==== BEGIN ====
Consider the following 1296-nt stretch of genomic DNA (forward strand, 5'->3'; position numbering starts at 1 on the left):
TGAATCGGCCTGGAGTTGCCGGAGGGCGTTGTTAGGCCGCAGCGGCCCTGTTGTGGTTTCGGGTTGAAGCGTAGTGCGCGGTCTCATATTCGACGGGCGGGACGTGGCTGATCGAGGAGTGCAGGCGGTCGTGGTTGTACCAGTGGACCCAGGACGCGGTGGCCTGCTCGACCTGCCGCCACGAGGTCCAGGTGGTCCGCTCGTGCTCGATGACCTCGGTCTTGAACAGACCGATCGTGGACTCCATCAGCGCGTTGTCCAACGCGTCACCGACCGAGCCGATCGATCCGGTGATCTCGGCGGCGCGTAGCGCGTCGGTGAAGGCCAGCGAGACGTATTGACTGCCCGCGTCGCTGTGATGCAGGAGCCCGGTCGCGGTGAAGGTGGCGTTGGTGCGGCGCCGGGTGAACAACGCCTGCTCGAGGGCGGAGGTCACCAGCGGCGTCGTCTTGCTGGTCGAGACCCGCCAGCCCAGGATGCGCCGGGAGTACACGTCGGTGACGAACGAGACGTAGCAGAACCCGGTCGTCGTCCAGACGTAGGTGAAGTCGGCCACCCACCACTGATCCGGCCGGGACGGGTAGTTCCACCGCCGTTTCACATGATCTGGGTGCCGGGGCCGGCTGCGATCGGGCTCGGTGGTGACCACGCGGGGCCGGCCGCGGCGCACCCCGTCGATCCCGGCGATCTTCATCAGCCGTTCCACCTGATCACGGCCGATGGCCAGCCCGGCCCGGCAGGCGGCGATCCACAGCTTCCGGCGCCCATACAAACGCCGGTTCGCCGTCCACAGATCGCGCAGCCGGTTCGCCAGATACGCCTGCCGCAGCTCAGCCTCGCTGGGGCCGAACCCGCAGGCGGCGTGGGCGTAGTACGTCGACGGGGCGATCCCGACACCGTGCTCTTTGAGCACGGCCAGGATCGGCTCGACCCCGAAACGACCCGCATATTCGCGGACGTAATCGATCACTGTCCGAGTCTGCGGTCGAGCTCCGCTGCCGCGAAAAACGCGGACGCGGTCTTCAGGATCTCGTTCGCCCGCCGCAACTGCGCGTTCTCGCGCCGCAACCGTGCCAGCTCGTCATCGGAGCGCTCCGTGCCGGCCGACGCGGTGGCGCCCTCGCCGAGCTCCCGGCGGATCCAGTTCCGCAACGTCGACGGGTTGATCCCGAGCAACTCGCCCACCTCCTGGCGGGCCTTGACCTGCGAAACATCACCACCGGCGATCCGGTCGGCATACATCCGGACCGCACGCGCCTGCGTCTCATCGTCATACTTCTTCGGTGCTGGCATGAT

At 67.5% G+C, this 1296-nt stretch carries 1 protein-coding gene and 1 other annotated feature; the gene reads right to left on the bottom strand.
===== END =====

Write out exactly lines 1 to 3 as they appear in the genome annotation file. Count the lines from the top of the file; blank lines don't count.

Consider the following 1296-nt stretch of genomic DNA (forward strand, 5'->3'; position numbering starts at 1 on the left):
TGAATCGGCCTGGAGTTGCCGGAGGGCGTTGTTAGGCCGCAGCGGCCCTGTTGTGGTTTCGGGTTGAAGCGTAGTGCGCGGTCTCATATTCGACGGGCGGGACGTGGCTGATCGAGGAGTGCAGGCGGTCGTGGTTGTACCAGTGGACCCAGGACGCGGTGGCCTGCTCGACCTGCCGCCACGAGGTCCAGGTGGTCCGCTCGTGCTCGATGACCTCGGTCTTGAACAGACCGATCGTGGACTCCATCAGCGCGTTGTCCAACGCGTCACCGACCGAGCCGATCGATCCGGTGATCTCGGCGGCGCGTAGCGCGTCGGTGAAGGCCAGCGAGACGTATTGACTGCCCGCGTCGCTGTGATGCAGGAGCCCGGTCGCGGTGAAGGTGGCGTTGGTGCGGCGCCGGGTGAACAACGCCTGCTCGAGGGCGGAGGTCACCAGCGGCGTCGTCTTGCTGGTCGAGACCCGCCAGCCCAGGATGCGCCGGGAGTACACGTCGGTGACGAACGAGACGTAGCAGAACCCGGTCGTCGTCCAGACGTAGGTGAAGTCGGCCACCCACCACTGATCCGGCCGGGACGGGTAGTTCCACCGCCGTTTCACATGATCTGGGTGCCGGGGCCGGCTGCGATCGGGCTCGGTGGTGACCACGCGGGGCCGGCCGCGGCGCACCCCGTCGATCCCGGCGATCTTCATCAGCCGTTCCACCTGATCACGGCCGATGGCCAGCCCGGCCCGGCAGGCGGCGATCCACAGCTTCCGGCGCCCATACAAACGCCGGTTCGCCGTCCACAGATCGCGCAGCCGGTTCGCCAGATACGCCTGCCGCAGCTCAGCCTCGCTGGGGCCGAACCCGCAGGCGGCGTGGGCGTAGTACGTCGACGGGGCGATCCCGACACCGTGCTCTTTGAGCACGGCCAGGATCGGCTCGACCCCGAAACGACCCGCATATTCGCGGACGTAATCGATCACTGTCCGAGTCTGCGGTCGAGCTCCGCTGCCGCGAAAAACGCGGACGCGGTCTTCAGGATCTCGTTCGCCCGCCGCAACTGCGCGTTCTCGCGCCGCAACCGTGCCAGCTCGTCATCGGAGCGCTCCGTGCCGGCCGACGCGGTGGCGCCCTCGCCGAGCTCCCGGCGGATCCAGTTCCGCAACGTCGACGGGTTGATCCCGAGCAACTCGCCCACCTCCTGGCGGGCCTTGACCTGCGAAACATCACCACCGGCGATCCGGTCGGCATACATCCGGACCGCACGCGCCTGCGTCTCATCGTCATACTTCTTCGGTGCTGGCATGAT

At 67.5% G+C, this 1296-nt stretch carries 1 protein-coding gene and 1 other annotated feature; the gene reads right to left on the bottom strand.